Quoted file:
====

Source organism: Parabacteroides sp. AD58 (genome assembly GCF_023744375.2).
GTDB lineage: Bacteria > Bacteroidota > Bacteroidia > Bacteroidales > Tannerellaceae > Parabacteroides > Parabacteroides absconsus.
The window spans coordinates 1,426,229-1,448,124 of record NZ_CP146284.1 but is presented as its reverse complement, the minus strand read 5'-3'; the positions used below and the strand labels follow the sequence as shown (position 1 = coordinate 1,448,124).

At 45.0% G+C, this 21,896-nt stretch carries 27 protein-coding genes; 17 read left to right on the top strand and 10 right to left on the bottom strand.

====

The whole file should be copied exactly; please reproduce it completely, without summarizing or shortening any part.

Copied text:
Source organism: Parabacteroides sp. AD58 (genome assembly GCF_023744375.2).
GTDB lineage: Bacteria > Bacteroidota > Bacteroidia > Bacteroidales > Tannerellaceae > Parabacteroides > Parabacteroides absconsus.
The window spans coordinates 1,426,229-1,448,124 of record NZ_CP146284.1 but is presented as its reverse complement, the minus strand read 5'-3'; the positions used below and the strand labels follow the sequence as shown (position 1 = coordinate 1,448,124).

At 45.0% G+C, this 21,896-nt stretch carries 27 protein-coding genes; 17 read left to right on the top strand and 10 right to left on the bottom strand.